Posts

Return to Kukutali

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Between getting one house organized to live in and another one sold, I have not had much time for hiking.  This week, after a rainy weekend, I decided it was time to get out and get a look at early fall in the North Sound.  I headed over to Kiket Island in the Kukutali Preserve.  The Deception Pass State Park Newsletter (.pdf) indicated some new amenities were being installed, and I wanted to check them out.


Off Kiket Island, there is a swim float out in Similk Bay, about 100 meters away.  It can be seen from the causeway leading to the island.  It is usually populated with Cormorants and gulls, but something was different this time.  Zooming out to 400 mm, I spotted this pair.  They were at least twice the size of our little Harbor Seals.  I believe these are either young Steller or California Sea Lions, more likely the latter.  From this distance, I'm not sure it is possible to distinguish which species they are.  Cormorants can be seen swimming at the right edge of the photo, …

How I Spent the Solar Eclipse of 2017

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Here in northwest Washington State, Monday's solar eclipse would reach 91% of totality at 10:21 a.m.  For the event, I picked a spot at Hoypus Point in Deception Pass State Park to experience the eclipse, and take some pictures.  Looking west, this is a photo of the Deception Pass bridge taken at the moment of totality.  I expected it to be darker, but the light had decidedly taken on "golden hour" tones.


At the same time, these are the light patterns that appeared on the road behind me.  The dappled sunlight passing through the trees was now projecting images of the eclipse on the pavement of Cornet Bay Road.  This effect is called camera obscura or pinhole image.  In this case, the leaves of trees were only allowing pinhole beams of light to pass through the canopy.  I wasn't expecting this at all.  For me, it made the event all the more special, as surprises often do.

I arrived at the State Park early to find Deception Pass completely fogged in.  I wondered if th…

Getting Ready:  Eclipse 2017

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As everyone knows by now, the Pacific Northwest will be experiencing a solar eclipse this coming Monday, August 21, 2017.  The path of totality will pass through Oregon, but here in Anacortes, Washington, at 10:21 a.m., we will experience 91% of totality.  The website timeanddate.com has a nifty page for determining times and extent of totality for any location.  Just plug your city or zip code into the search box.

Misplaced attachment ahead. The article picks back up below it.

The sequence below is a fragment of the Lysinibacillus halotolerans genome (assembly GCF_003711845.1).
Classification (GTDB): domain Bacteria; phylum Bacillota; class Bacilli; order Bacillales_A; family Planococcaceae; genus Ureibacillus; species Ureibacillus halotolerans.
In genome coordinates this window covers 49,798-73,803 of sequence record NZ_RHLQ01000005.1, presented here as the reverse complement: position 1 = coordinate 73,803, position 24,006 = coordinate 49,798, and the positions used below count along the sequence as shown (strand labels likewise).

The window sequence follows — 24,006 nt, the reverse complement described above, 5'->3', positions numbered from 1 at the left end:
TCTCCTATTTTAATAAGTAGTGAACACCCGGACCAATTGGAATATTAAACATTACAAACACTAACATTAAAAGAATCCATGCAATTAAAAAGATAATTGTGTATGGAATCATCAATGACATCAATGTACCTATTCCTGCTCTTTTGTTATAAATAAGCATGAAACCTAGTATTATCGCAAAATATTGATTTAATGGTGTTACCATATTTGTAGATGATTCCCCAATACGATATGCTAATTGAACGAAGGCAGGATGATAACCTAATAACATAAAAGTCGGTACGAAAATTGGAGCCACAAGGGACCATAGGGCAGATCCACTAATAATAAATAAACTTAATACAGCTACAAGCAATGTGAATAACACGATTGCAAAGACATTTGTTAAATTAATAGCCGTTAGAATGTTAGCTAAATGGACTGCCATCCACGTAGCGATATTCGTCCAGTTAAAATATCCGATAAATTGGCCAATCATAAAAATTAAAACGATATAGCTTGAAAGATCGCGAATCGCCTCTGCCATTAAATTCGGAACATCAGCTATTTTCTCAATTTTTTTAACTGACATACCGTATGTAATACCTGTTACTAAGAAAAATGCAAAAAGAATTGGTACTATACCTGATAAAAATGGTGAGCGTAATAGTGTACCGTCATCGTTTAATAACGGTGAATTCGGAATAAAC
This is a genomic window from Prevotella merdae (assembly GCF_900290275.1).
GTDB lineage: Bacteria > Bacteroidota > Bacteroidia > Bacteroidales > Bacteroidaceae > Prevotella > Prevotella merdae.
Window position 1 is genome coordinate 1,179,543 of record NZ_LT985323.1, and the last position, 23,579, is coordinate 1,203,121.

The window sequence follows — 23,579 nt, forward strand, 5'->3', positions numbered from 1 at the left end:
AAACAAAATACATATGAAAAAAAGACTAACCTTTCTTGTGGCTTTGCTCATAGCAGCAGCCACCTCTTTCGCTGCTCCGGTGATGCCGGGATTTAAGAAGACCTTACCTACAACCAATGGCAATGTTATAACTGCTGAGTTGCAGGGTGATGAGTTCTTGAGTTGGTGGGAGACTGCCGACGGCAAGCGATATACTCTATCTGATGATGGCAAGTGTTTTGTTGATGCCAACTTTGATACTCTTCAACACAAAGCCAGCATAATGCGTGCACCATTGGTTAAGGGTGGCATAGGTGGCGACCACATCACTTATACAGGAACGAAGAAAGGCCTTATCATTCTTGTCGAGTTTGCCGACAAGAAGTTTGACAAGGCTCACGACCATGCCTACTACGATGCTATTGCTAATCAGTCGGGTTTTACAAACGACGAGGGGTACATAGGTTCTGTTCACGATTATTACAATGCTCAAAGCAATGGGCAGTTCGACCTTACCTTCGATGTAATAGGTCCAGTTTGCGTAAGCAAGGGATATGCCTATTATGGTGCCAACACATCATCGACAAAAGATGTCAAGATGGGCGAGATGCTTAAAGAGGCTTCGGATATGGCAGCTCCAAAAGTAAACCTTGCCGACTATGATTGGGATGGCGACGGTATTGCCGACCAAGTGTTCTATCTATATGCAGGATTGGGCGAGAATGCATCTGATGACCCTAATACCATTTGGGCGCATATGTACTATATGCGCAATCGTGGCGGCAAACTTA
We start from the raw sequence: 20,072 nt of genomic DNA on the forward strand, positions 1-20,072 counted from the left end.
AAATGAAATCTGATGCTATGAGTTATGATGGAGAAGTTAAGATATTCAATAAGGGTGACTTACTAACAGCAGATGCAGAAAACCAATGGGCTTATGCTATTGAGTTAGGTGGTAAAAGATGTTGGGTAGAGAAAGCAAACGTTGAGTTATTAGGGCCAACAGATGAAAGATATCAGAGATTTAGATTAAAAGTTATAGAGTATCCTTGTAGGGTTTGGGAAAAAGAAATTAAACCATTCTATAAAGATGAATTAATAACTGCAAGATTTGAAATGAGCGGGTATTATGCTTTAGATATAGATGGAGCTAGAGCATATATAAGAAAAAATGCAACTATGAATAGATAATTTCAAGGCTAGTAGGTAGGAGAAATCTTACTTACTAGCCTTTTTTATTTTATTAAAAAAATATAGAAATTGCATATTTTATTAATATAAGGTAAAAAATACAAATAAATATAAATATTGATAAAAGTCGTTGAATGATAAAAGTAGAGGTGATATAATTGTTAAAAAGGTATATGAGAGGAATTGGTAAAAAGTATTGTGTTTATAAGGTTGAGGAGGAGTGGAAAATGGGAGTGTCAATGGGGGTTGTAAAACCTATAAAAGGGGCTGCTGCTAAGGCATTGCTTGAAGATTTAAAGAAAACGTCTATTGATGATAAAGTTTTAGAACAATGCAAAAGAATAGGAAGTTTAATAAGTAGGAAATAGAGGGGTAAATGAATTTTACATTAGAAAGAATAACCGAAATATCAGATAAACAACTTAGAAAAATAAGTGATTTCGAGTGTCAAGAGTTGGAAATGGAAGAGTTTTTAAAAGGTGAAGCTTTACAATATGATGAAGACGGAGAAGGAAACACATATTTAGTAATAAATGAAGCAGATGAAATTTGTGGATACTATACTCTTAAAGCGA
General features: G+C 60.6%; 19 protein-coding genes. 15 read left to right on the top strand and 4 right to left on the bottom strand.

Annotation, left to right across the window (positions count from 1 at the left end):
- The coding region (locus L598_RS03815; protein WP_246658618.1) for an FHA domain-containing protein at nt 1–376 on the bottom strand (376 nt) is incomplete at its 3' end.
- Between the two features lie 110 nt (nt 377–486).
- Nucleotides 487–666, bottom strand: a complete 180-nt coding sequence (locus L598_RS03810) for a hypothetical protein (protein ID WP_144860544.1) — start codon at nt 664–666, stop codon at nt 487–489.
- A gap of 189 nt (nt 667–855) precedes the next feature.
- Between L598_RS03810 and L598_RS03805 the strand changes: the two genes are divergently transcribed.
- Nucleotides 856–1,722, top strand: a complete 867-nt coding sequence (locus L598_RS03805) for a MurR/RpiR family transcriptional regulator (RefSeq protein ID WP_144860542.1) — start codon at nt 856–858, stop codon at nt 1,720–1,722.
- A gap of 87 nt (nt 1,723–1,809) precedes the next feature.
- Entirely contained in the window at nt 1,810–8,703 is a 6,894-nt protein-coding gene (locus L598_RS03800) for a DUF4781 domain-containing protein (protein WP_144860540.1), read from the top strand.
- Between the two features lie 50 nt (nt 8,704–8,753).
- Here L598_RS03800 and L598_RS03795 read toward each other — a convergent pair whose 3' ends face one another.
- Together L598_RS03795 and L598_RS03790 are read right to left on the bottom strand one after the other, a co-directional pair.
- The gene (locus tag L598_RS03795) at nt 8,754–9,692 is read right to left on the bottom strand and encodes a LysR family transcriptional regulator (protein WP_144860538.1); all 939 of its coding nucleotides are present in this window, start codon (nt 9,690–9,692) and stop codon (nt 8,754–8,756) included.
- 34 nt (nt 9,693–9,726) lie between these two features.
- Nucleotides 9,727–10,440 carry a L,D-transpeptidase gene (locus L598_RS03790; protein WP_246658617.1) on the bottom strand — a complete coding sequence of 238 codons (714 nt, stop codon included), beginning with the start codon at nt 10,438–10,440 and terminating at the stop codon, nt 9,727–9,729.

A 91% solar eclipse will still be amazing and I want to be out in it.  I realized experiencing it is more important to me than looking at it.  I want to see the light changing.  I want to feel the air temperature and hear the sounds.  I have been thinking about where I would like to be.  I have selected Hoypus Point in Deception Pass State Park.  Cornet Bay Road provides views of Deception Pass and the east face of the bridge.  While the bridge should be lighted by the sun, the sun itself will not be visible behind the trees of the Hoypus forest.  They will provide my eye…

Where There's Smoke...

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Yesterday morning, I went hiking on Kiket Island in the Kukutali Preserve.  There's an overlook on the North Trail that provides a good view of Deception Pass.  It has become a habit to stop there and take a couple of shots of the bridge.  The haziness of yesterday's image was the result of wildfires burning in British Columbia and the Washington Cascades.  The haze also confused the camera's auto-focus.

Yesterday morning, the problem was just getting started.  Today, the National Weather Service Seattle Office tweeted an image that dramatically illustrates the situation.  Weather conditions are producing an offshore flow.  Air masses are pushing the smoke from the north and east into the Puget Sound Basin and Strait of Juan de Fuca.  This is also delivering hotter than normal temperatures for a double whammy of both heat and smoke.  The air in Anacortes, Washington is tinged with the reeking stench of wood smoke, irritating to eyes, nose and throat.  The sky is partially…